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The figures are horrific: today, the world faces the greatest refugee crisis since the Second World War.

According to the United Nations Refugee Agency, as of June 2015 almost 60 million people had been forcibly displaced from their homes.

One in every 122 people on the planet is either a refugee, internally displaced, or seeking asylum: a figure equal to the world’s 24th most populous nation. (Australia, by way of comparison, is ranked 51st out of 200 countries.)

Out of a total Syrian population of just under 22 million, a staggering 7.6 million people have been internally displaced and a further four million have left the country as refugees. The flood is unabated.

The astronomical statistics can numb the reader, but behind the cold figures are the individual tragedies of millions of human beings who have fled persecution, war, famine, and even genocide.

Their suffering is beyond our experience …

Their suffering is beyond our experience, but none of us lack the mental faculty of empathy, and with a little imagination we can put ourselves in their shoes.

Sadly, too, half of the world’s refugees are children. The shocking photograph of a gendarme cradling the drowned body of little Alan Kurdi on a Turkish beach should be etched into our brains.

Nor should we forget that poor man, a father himself, who retrieved the little corpse. Nor should we forget that little Alan was just one child out of untold thousands who have died.

Just as shocking as that child’s death were the malicious and unfounded claims that his father was a people smuggler; claims which have their basis in fear, ignorance, and racism.

The unfortunate events on New Year’s Eve in Cologne and other German cities have unfortunately fed xenophobic and even racist fears about asylum seekers.  The mob attacks on German women and girls were inexcusable and the perpetrators deserve to be punished to the full extent of the law—and deported.

Let us not forget, however, that the Middle Eastern and North African gangs responsible represent only a tiny fraction of the 1.1 million recently-arrived asylum seekers in Germany. Most asylum seekers, regardless of religion, gender or ethnicity were horrified.

Moreover, lest we think that violence against women is something particular to the Middle East, let us remember that 1 in every 3 German women and girls have been sexually assaulted, overwhelmingly by white males. This point was made by German women who protested both the violence and the attempt by the far right to scapegoat whole categories of people.

The role of the West in destabalisation …

We should remember, too, the role of Western countries in the destabilization of the Middle East.

While the roots of the present crisis can be traced back to the actions of imperialist powers in the aftermath of the First World War, many of the precipitating factors are of much more recent vintage.

These include in particular the ill-judged and even criminal invasion of Iraq, which destroyed a state and transformed the region’s tiny band of Islamist fanatics into an international terrorist threat.

It is, alas, all too easy to demonize asylum seekers whose language, dress, and customs are different to ours; to forget our shared humanity.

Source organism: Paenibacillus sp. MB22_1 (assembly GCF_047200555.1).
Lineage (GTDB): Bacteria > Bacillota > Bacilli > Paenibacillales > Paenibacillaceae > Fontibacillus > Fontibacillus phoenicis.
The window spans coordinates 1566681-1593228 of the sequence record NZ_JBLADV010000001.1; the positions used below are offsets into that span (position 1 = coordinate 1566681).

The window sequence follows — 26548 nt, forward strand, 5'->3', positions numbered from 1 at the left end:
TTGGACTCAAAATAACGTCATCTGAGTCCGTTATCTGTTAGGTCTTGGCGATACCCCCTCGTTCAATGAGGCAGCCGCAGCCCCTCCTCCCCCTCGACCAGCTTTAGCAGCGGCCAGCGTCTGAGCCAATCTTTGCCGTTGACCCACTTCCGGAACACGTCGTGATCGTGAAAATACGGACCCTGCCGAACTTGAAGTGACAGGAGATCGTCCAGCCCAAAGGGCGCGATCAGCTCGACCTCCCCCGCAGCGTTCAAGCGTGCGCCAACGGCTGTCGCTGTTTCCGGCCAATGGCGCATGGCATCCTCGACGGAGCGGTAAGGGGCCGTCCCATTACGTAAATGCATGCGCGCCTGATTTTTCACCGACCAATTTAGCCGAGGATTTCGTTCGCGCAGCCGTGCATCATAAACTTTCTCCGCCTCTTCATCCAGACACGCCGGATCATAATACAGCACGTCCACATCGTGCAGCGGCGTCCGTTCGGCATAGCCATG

This is why Heather Kirkpatrick’s great documentary film, “Mary Meets Mohammed” ( Waratah Films, Hobart, 2013 TT HERE ) is well worth viewing.

The film tells of how Mary, an aging Tasmanian battler, meets Mohammed, a young Hazara man who has fled death and persecution in his native Afghanistan.

Mary, initially fearful and hostile to the asylum seekers in the nearby detention centre, comes to see Mohammed not as an alien “Other”, but as a human being worthy of her respect and sympathy. In the end, she comes to love him like a grandson.

Every Tasmanian should see this film.

*John Tully was appointed as Honorary Professor at Victoria University in Melbourne following his retirement last year. He is the author of nine books, including six non-fiction historical works and three novels, the latest of which, Robbed of Every Blessing, is set in Van Diemen’s Land after the Napoleonic Wars. His latest non-fiction work, Crooked Deals and Broken Treaties was published last November in New York and tells the story of the dispossession of the American Indians in Ohio’s Cuyahoga Valley. John was born in the UK but emigrated to Tasmania with his parents as a child. Today he spends as much time as he can at his holiday house in the Central Highlands.

James Dryburgh, Right Now: Australia, Becoming the Other ...Polish journalist Ryszard Kapuściński spent his life immersed in human conflicts all over the world. Reflecting upon decades of observation, he concluded that the Self is not a solitary individual – its composition includes the Other. In simple terms we use the concept of “Other” to distinguish between ourselves and those of different traits – such as nationality, religion, gender, or ethnicity. Since the Howard era, collective Australia, “public Australia”, has been obsessed with negative perceptions of the Other and in doing so has damaged the Australian Self. Heading toward the 2001 federal election and fearing defeat, Prime Minister John Howard embedded a strong concept of the Other into our public language with the now infamous words: “We will decide who comes to this country and the circumstances in which they come.” We heard the clear implication that “boat people” (they) are not like us. The Other was demonised with parroted lies about children being tossed overboard by “the kind of people we don’t want in Australia.” At least since the time of Plato, it has been understood that for politicians it is easier to pander to our inherent vices than to harness our virtues. It is also well known that when fear increases, society becomes more conservative …